“It’s not 100% who have a COVID infection but most of them, like 90%, have had positive antibodies (to COVID). So they had some kind of infection, even if the symptoms were mild, or even asymptomatic, the vast majority have had positive serology,” Moromisato said.
“That’s why they are putting the whole thing together with COVID-19. Most of these kids are coming out positive for the antibody.”
Children will not have all the symptoms, but some telltale signs of MIS-C include:
- Abdominal pain.
- Neck pain.
- Bloodshot eyes.
- Feeling extra tired.
- Swollen hands and feet.
- Red tongue and cracked lips.
“They definitely need to seek care if they see these sorts of symptoms,” Koch said. “This disease can be very bad … The good thing is we are communicating across cities, across states, across countries on how to treat this illness. We do know what works and we know how to treat children with this disease.”
While the syndrome has some symptoms similar to Kawasaki disease, another illness that affects children, they are not the same thing, the U.S. Centers for Disease Control and Prevention says. Kawasaki disease causes blood vessels in young children to become inflamed.
The illness also can look similar to Toxic shock syndrome, caused by bacterial infections, but it’s not that, either, pediatric experts say.
“This seems to be a new disease,” Koch said.
“At first it was thought to be Kawasaki’s and some of the effects are similar because it is affecting the heart like Kawasaki’s does, but it is different. In Kawasaki’s they are uncomfortable, but they are not critically ill,” Moromisato said.
Treatment may include steroids
When children do have MIS-C, they can get very sick very quickly, Moromisato said.
“Quite often they just need supportive care, whether it’s just a little bit of oxygen or just a little bit of IV fluids,” Moromisato said. “We’ve been talking to our colleagues back East who have more experience with treating this in New York, and they are treating with steroids.”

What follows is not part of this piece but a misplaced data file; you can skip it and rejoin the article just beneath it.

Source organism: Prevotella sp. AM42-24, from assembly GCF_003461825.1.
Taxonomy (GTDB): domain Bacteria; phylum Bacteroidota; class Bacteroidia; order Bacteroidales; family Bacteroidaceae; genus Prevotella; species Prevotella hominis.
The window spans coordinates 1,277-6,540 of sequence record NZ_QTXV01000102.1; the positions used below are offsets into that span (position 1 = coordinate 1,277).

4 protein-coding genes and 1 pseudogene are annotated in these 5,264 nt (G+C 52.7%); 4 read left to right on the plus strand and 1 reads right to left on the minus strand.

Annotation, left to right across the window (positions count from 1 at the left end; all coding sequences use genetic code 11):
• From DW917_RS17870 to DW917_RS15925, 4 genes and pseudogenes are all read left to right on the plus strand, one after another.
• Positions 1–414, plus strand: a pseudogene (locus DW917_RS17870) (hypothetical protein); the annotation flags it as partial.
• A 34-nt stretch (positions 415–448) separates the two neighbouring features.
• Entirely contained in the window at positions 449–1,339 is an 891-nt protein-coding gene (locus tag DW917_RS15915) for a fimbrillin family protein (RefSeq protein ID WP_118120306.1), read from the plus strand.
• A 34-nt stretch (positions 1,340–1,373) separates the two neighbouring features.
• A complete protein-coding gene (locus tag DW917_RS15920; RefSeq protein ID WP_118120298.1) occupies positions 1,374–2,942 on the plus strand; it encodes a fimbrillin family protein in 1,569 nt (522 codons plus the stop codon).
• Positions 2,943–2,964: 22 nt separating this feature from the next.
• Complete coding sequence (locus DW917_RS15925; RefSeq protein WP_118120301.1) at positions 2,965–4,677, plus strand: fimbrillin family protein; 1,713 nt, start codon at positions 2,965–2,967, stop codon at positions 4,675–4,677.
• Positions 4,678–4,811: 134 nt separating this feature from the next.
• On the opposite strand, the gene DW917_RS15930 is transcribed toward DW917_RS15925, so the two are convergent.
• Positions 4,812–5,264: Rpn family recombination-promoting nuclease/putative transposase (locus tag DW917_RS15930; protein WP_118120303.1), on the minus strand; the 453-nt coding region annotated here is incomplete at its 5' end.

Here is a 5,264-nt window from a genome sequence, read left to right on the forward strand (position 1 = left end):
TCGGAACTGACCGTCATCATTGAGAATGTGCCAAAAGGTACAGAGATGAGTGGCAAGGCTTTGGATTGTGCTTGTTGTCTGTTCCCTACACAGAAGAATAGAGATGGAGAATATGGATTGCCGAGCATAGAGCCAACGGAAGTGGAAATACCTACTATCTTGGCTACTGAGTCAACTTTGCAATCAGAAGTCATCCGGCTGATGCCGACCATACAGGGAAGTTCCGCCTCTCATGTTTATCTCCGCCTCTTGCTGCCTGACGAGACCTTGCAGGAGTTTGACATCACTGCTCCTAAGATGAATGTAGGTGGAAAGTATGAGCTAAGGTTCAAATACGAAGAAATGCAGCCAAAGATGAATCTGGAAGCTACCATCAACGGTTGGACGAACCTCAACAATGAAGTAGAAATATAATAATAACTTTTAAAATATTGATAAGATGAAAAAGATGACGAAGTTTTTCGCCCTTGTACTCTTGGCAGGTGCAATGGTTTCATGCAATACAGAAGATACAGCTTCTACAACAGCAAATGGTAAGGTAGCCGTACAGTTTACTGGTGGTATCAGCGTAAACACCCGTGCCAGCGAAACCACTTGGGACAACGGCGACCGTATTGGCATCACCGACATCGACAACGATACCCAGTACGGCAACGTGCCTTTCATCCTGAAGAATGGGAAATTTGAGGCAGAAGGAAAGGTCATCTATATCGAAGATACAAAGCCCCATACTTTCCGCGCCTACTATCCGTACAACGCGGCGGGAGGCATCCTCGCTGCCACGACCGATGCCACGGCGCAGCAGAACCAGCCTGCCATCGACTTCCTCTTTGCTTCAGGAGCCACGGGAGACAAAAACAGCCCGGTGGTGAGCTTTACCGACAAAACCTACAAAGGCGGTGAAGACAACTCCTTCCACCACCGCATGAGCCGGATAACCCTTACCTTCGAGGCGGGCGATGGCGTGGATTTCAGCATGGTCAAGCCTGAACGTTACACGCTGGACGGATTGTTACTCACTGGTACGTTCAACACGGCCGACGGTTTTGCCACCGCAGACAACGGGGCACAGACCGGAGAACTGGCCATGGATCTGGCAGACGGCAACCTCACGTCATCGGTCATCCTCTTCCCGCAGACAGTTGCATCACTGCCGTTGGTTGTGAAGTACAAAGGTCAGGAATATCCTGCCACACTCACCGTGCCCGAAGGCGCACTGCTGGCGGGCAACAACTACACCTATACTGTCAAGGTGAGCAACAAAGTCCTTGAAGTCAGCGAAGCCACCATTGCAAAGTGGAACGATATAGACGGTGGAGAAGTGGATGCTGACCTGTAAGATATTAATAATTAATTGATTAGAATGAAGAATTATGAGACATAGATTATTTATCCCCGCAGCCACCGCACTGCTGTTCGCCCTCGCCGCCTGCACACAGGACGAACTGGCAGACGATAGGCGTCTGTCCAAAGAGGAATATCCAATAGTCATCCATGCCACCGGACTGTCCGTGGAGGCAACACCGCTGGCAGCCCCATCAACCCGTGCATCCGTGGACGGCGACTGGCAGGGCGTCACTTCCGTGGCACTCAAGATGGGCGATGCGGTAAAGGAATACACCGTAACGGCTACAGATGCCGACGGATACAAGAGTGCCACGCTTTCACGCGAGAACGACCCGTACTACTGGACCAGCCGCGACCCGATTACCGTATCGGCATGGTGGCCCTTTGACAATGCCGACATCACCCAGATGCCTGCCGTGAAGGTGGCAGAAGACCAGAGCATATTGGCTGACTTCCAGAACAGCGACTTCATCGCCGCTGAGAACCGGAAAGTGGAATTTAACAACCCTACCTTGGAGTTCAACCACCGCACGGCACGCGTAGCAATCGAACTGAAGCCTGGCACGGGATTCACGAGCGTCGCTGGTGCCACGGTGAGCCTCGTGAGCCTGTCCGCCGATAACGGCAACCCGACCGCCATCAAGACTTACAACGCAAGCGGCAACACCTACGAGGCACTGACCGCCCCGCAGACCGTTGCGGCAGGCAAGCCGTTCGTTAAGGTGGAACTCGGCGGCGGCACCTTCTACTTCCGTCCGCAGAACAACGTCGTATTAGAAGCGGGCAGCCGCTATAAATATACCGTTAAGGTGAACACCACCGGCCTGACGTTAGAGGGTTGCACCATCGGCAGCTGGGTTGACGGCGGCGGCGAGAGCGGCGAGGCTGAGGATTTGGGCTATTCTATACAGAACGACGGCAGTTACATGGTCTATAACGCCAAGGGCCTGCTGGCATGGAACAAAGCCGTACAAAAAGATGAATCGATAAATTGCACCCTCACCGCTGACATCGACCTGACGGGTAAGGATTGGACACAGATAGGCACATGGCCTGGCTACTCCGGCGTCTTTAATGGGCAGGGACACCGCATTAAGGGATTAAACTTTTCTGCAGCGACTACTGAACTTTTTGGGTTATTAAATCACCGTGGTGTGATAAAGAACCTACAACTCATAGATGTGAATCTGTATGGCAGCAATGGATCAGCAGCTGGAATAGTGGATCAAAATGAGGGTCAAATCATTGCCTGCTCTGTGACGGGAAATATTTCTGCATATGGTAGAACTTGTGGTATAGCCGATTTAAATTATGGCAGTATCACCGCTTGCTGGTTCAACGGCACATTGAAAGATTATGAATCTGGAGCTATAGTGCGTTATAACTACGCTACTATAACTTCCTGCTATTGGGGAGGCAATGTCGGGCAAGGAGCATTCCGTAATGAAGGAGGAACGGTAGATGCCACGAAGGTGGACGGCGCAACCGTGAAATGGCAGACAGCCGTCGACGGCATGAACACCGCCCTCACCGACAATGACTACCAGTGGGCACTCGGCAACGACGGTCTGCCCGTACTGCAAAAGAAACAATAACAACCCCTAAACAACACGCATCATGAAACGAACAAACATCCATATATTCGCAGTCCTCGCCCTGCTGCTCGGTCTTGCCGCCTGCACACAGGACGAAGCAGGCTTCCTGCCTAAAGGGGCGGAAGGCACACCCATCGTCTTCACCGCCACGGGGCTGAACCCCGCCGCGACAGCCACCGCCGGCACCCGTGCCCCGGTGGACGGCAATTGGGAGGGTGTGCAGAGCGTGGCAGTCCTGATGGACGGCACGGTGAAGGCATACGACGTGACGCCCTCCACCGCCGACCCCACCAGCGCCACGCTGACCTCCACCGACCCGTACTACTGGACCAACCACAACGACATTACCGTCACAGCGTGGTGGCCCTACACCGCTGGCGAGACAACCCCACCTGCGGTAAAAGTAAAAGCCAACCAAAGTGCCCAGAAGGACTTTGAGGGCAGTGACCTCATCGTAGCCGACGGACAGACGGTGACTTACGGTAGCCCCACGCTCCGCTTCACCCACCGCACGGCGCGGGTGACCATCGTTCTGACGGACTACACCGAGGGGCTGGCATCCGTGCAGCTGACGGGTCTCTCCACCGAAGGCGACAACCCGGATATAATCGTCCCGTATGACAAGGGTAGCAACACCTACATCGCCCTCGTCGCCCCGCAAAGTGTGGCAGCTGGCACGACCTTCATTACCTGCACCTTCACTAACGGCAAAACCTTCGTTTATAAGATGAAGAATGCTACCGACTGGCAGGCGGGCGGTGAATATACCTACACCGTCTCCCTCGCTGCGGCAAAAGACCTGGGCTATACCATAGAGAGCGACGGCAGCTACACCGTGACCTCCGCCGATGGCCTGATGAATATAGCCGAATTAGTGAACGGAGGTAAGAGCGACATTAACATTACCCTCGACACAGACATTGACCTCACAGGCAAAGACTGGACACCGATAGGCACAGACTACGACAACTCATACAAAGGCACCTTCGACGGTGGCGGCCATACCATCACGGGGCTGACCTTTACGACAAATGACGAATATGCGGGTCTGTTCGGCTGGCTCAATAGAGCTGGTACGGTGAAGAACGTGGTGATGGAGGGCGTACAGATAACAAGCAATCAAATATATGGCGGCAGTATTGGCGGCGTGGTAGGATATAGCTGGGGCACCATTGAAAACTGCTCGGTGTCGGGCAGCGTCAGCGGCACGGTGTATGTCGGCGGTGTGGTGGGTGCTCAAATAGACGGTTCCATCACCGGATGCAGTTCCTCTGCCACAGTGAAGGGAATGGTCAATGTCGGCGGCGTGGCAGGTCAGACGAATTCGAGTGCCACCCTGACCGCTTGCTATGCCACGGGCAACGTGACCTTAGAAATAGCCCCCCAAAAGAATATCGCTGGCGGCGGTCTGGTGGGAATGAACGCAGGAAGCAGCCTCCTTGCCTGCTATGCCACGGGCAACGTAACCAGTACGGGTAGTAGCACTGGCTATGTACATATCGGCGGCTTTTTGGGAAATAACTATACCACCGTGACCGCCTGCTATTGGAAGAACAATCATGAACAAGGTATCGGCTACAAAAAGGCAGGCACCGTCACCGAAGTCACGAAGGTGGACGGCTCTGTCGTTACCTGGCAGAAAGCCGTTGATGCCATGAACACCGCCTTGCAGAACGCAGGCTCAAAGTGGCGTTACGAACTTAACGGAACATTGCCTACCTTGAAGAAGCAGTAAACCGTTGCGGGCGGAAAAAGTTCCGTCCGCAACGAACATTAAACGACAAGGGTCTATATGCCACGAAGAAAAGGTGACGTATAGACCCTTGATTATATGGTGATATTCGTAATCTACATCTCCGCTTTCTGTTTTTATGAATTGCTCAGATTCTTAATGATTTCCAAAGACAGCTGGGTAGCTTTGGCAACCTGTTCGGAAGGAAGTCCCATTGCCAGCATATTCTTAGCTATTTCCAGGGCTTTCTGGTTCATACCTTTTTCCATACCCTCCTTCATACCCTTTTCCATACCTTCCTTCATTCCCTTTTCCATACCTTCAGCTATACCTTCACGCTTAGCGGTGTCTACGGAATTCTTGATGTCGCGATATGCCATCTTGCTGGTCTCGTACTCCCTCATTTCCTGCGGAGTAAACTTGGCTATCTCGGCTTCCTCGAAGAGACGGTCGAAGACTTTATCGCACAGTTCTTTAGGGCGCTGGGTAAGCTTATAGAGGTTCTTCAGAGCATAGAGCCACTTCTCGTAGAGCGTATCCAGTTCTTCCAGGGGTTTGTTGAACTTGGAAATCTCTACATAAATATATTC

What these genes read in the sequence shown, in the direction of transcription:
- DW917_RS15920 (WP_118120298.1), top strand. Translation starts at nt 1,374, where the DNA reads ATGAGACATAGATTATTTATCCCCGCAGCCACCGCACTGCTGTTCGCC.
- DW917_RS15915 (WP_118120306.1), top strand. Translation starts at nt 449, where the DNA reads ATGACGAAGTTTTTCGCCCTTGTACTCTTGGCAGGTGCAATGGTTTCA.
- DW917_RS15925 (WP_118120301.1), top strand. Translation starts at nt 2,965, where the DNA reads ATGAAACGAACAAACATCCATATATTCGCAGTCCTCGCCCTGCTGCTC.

Other possible treatments include IVIG, which is intravenous immunoglobulin. Some children may need medicine to help their heart, and they may need breathing support or machines to help their kidneys, Koch said.
“A lot of subspecialties go into treating these children because it’s a very complicated disease,” Koch said. “Experts in infectious disease, rheumatology, critical care, experts in cardiology, they are all coming together to take care of these children.”
If a child has a fever, red eyes, cracked lips, and they are having vomiting and diarrhea, parents should seek medical attention, Moromisato said. The earlier the intervention for MIS-C, the better, he said.
“Even though we feel that children are not affected (by COVID-19), I think that it’s still important for us to be appropriately socially distancing, not just adults and the elderly, but children,” he said.
“We should be considering when we go out not to be getting into crowds in which you are going to be exposed to a lot of people. Do it for your children as well.”
Reach health care reporter Stephanie Innes at Stephanie.Innes@gannett.com or at 602-444-8369. Follow her on Twitter @stephanieinnes.